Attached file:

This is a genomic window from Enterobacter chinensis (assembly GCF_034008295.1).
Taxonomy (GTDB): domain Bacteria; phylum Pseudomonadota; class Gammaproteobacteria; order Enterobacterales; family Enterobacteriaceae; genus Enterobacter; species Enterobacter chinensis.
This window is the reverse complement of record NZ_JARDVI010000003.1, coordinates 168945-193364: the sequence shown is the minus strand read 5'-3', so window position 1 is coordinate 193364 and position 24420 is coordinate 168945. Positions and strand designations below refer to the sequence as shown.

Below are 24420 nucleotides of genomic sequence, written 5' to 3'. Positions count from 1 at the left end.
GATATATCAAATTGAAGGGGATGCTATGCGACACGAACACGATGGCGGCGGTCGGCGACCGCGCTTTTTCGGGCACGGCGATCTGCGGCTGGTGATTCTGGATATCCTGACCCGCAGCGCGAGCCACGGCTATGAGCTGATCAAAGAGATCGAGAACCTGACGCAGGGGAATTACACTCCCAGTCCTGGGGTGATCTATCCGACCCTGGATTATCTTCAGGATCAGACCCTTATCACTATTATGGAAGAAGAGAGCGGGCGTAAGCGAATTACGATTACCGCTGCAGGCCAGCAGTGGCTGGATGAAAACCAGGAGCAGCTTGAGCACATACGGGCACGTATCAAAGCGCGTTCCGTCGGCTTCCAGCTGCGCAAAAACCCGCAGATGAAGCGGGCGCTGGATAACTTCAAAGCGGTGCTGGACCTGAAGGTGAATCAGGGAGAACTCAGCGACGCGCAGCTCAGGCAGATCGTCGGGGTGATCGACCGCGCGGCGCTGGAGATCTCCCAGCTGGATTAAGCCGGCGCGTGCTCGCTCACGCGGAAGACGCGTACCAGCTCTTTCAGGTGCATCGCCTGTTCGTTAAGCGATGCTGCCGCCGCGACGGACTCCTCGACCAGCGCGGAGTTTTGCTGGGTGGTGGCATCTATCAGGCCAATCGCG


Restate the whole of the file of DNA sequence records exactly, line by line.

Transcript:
This is a genomic window from Enterobacter chinensis (assembly GCF_034008295.1).
Taxonomy (GTDB): domain Bacteria; phylum Pseudomonadota; class Gammaproteobacteria; order Enterobacterales; family Enterobacteriaceae; genus Enterobacter; species Enterobacter chinensis.
This window is the reverse complement of record NZ_JARDVI010000003.1, coordinates 168945-193364: the sequence shown is the minus strand read 5'-3', so window position 1 is coordinate 193364 and position 24420 is coordinate 168945. Positions and strand designations below refer to the sequence as shown.

Below are 24420 nucleotides of genomic sequence, written 5' to 3'. Positions count from 1 at the left end.
GATATATCAAATTGAAGGGGATGCTATGCGACACGAACACGATGGCGGCGGTCGGCGACCGCGCTTTTTCGGGCACGGCGATCTGCGGCTGGTGATTCTGGATATCCTGACCCGCAGCGCGAGCCACGGCTATGAGCTGATCAAAGAGATCGAGAACCTGACGCAGGGGAATTACACTCCCAGTCCTGGGGTGATCTATCCGACCCTGGATTATCTTCAGGATCAGACCCTTATCACTATTATGGAAGAAGAGAGCGGGCGTAAGCGAATTACGATTACCGCTGCAGGCCAGCAGTGGCTGGATGAAAACCAGGAGCAGCTTGAGCACATACGGGCACGTATCAAAGCGCGTTCCGTCGGCTTCCAGCTGCGCAAAAACCCGCAGATGAAGCGGGCGCTGGATAACTTCAAAGCGGTGCTGGACCTGAAGGTGAATCAGGGAGAACTCAGCGACGCGCAGCTCAGGCAGATCGTCGGGGTGATCGACCGCGCGGCGCTGGAGATCTCCCAGCTGGATTAAGCCGGCGCGTGCTCGCTCACGCGGAAGACGCGTACCAGCTCTTTCAGGTGCATCGCCTGTTCGTTAAGCGATGCTGCCGCCGCGACGGACTCCTCGACCAGCGCGGAGTTTTGCTGGGTGGTGGCATCTATCAGGCCAATCGCG